Hunter Schone is a neuroscientist passionate about harnessing our understanding of the human body to promote successful human-machine interactions. By studying changes in the brain (fMRI) and behavior, his work examines the link between skill acquisition and brain plasticity. The ultimate goal being to help develop the next generation of human-centered technology. Hunter's research interests are at the crossroads of neuroscience, technology, and rehabilitation.
Dr. Tessy Thomas is a postdoctoral research fellow at the University of Texas Health Science Center at Houston. Her research investigates the neural correlates of upper-limb motor control and speech motor functions, with a focus on developing brain-machine interfaces to restore these functions to paralyzed individuals.
Dr. Thakor is a professor of biomedical engineering and neurology at the Johns Hopkins University School of Medicine. He also has an appointment in the Johns Hopkins Department of Electrical and Computer Engineering. He conducts research on neurological instrumentation, biomedical signal processing, micro and nanotechnologies, neural prosthesis, clinical applications of neural and rehabilitation technologies, and brain-machine interface.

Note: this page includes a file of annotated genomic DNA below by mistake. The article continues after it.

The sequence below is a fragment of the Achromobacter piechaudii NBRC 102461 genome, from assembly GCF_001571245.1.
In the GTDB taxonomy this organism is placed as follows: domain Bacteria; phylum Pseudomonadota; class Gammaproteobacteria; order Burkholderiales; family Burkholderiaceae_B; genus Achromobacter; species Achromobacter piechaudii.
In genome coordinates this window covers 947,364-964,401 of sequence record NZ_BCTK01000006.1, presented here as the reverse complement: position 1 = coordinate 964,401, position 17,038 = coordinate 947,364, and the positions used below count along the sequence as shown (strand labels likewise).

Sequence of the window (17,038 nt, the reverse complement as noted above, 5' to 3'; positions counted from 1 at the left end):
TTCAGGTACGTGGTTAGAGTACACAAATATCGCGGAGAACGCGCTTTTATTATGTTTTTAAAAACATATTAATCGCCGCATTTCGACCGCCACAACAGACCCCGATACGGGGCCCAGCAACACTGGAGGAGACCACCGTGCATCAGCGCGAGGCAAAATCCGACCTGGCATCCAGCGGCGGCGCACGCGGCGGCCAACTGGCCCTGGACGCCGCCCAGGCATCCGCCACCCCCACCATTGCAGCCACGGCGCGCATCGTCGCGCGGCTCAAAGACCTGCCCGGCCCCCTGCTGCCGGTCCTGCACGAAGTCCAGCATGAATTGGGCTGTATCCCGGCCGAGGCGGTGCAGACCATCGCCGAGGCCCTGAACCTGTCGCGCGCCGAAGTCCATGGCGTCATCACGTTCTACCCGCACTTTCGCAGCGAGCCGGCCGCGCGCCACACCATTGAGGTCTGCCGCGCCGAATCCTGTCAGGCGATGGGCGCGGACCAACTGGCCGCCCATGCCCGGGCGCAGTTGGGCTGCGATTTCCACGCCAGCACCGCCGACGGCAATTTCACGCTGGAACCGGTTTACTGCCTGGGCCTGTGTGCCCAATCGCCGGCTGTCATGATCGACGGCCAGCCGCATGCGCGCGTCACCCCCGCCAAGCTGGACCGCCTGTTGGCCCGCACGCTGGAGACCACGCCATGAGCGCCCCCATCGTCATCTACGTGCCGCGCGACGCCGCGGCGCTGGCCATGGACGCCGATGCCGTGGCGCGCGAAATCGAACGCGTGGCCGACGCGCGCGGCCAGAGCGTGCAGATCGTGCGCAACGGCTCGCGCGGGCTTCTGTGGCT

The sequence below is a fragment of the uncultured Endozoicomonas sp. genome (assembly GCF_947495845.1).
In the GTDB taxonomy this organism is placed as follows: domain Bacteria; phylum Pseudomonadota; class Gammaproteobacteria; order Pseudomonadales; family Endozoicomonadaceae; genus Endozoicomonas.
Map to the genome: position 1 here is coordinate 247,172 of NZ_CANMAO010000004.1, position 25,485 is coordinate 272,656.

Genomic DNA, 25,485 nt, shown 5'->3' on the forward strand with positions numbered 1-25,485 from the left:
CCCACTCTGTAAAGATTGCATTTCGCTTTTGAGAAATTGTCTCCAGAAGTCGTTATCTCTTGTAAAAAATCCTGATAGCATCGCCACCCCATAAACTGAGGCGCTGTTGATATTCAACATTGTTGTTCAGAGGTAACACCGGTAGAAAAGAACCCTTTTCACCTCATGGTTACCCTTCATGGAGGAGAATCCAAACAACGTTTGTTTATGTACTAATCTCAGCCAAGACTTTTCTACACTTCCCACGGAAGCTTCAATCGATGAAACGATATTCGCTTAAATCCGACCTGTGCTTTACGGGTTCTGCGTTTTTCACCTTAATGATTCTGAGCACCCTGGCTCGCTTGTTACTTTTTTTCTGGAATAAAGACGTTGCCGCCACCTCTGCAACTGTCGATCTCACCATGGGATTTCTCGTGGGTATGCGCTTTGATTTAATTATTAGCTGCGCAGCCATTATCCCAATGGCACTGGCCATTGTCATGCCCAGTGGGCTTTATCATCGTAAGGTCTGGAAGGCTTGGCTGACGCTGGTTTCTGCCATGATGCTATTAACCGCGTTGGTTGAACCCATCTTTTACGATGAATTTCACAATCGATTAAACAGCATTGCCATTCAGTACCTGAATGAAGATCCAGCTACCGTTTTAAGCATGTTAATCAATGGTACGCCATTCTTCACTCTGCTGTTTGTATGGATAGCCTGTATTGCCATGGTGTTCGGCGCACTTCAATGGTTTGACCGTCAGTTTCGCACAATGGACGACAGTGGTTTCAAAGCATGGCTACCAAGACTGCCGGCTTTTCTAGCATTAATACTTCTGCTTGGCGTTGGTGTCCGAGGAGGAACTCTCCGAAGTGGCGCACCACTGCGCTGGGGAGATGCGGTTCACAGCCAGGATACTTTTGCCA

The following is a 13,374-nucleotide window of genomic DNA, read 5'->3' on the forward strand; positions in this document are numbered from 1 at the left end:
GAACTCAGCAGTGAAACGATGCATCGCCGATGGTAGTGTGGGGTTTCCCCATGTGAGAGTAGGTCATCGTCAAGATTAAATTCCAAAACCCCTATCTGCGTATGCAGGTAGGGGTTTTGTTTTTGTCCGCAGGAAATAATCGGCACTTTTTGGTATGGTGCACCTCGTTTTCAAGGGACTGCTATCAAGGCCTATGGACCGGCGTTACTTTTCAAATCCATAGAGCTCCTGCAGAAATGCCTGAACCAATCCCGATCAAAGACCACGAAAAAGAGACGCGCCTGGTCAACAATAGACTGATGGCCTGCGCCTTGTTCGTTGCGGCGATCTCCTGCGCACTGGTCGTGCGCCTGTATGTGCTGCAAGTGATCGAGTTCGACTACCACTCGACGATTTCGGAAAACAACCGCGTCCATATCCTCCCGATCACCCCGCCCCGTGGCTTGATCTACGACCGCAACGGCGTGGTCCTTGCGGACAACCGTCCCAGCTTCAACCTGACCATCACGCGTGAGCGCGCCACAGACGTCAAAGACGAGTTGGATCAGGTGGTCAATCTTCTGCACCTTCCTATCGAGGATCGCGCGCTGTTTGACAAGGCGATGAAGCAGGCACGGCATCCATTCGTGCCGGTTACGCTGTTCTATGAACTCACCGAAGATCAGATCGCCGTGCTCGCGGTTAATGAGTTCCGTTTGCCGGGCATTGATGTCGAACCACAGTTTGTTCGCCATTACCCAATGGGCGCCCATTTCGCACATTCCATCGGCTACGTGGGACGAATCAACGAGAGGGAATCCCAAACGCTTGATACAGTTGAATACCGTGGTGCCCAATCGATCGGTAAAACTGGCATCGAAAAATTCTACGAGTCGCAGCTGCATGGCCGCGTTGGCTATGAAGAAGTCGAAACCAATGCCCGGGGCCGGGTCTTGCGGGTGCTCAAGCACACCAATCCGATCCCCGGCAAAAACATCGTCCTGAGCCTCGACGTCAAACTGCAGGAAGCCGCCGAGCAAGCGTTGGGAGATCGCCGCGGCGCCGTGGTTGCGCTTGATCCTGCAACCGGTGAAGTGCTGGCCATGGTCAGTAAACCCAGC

Dr. Dragomir is currently a Senior Research Fellow at the N.1 Institute for Health, National University of Singapore. His research interests include sensory perception ranging from tactile and pain perception to olfaction. Further interests include cognitive assessment in neuroergonomics and brain-machine interaction. To investigate these, he uses neuroimaging techniques (EEG, fMRI) and develops tools for modeling and analyzing brain data based on network science and machine learning.
SINAPSE Laboratory, The N.1 Institute for Health
28 Medical Dr. #05-COR Singapore 117456
National University of Singapore